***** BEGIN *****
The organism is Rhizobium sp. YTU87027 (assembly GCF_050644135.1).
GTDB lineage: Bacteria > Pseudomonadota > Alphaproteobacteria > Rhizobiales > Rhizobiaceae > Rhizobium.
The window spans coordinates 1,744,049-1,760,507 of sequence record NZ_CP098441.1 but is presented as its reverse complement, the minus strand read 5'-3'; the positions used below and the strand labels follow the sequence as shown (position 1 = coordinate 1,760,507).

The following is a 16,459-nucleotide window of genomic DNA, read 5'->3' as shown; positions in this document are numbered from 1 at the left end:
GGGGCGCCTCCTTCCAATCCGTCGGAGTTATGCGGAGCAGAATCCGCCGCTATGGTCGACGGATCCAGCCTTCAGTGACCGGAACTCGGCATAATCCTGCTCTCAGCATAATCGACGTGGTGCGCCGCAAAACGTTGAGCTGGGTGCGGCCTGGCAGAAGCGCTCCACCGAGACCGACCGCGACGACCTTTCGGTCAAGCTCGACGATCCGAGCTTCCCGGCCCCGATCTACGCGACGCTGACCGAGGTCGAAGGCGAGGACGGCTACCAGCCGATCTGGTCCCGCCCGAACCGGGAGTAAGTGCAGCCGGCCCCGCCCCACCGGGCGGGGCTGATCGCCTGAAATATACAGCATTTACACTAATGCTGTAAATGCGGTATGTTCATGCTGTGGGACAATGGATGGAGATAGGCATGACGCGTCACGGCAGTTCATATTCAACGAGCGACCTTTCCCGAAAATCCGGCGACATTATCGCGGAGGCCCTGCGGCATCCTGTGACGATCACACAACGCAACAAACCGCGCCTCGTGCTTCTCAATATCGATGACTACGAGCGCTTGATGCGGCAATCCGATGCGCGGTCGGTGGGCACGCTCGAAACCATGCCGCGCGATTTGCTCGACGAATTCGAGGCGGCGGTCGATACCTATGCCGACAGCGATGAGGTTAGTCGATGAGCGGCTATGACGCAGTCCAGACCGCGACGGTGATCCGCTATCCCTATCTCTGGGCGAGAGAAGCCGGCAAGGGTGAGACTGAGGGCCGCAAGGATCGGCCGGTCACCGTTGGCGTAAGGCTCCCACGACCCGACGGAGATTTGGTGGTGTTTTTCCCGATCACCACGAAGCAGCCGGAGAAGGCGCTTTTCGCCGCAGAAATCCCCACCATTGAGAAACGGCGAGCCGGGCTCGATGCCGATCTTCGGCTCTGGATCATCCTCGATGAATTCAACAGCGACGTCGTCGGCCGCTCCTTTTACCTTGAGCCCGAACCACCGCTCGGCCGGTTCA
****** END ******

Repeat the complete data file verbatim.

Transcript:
The organism is Rhizobium sp. YTU87027 (assembly GCF_050644135.1).
GTDB lineage: Bacteria > Pseudomonadota > Alphaproteobacteria > Rhizobiales > Rhizobiaceae > Rhizobium.
The window spans coordinates 1,744,049-1,760,507 of sequence record NZ_CP098441.1 but is presented as its reverse complement, the minus strand read 5'-3'; the positions used below and the strand labels follow the sequence as shown (position 1 = coordinate 1,760,507).

The following is a 16,459-nucleotide window of genomic DNA, read 5'->3' as shown; positions in this document are numbered from 1 at the left end:
GGGGCGCCTCCTTCCAATCCGTCGGAGTTATGCGGAGCAGAATCCGCCGCTATGGTCGACGGATCCAGCCTTCAGTGACCGGAACTCGGCATAATCCTGCTCTCAGCATAATCGACGTGGTGCGCCGCAAAACGTTGAGCTGGGTGCGGCCTGGCAGAAGCGCTCCACCGAGACCGACCGCGACGACCTTTCGGTCAAGCTCGACGATCCGAGCTTCCCGGCCCCGATCTACGCGACGCTGACCGAGGTCGAAGGCGAGGACGGCTACCAGCCGATCTGGTCCCGCCCGAACCGGGAGTAAGTGCAGCCGGCCCCGCCCCACCGGGCGGGGCTGATCGCCTGAAATATACAGCATTTACACTAATGCTGTAAATGCGGTATGTTCATGCTGTGGGACAATGGATGGAGATAGGCATGACGCGTCACGGCAGTTCATATTCAACGAGCGACCTTTCCCGAAAATCCGGCGACATTATCGCGGAGGCCCTGCGGCATCCTGTGACGATCACACAACGCAACAAACCGCGCCTCGTGCTTCTCAATATCGATGACTACGAGCGCTTGATGCGGCAATCCGATGCGCGGTCGGTGGGCACGCTCGAAACCATGCCGCGCGATTTGCTCGACGAATTCGAGGCGGCGGTCGATACCTATGCCGACAGCGATGAGGTTAGTCGATGAGCGGCTATGACGCAGTCCAGACCGCGACGGTGATCCGCTATCCCTATCTCTGGGCGAGAGAAGCCGGCAAGGGTGAGACTGAGGGCCGCAAGGATCGGCCGGTCACCGTTGGCGTAAGGCTCCCACGACCCGACGGAGATTTGGTGGTGTTTTTCCCGATCACCACGAAGCAGCCGGAGAAGGCGCTTTTCGCCGCAGAAATCCCCACCATTGAGAAACGGCGAGCCGGGCTCGATGCCGATCTTCGGCTCTGGATCATCCTCGATGAATTCAACAGCGACGTCGTCGGCCGCTCCTTTTACCTTGAGCCCGAACCACCGCTCGGCCGGTTCA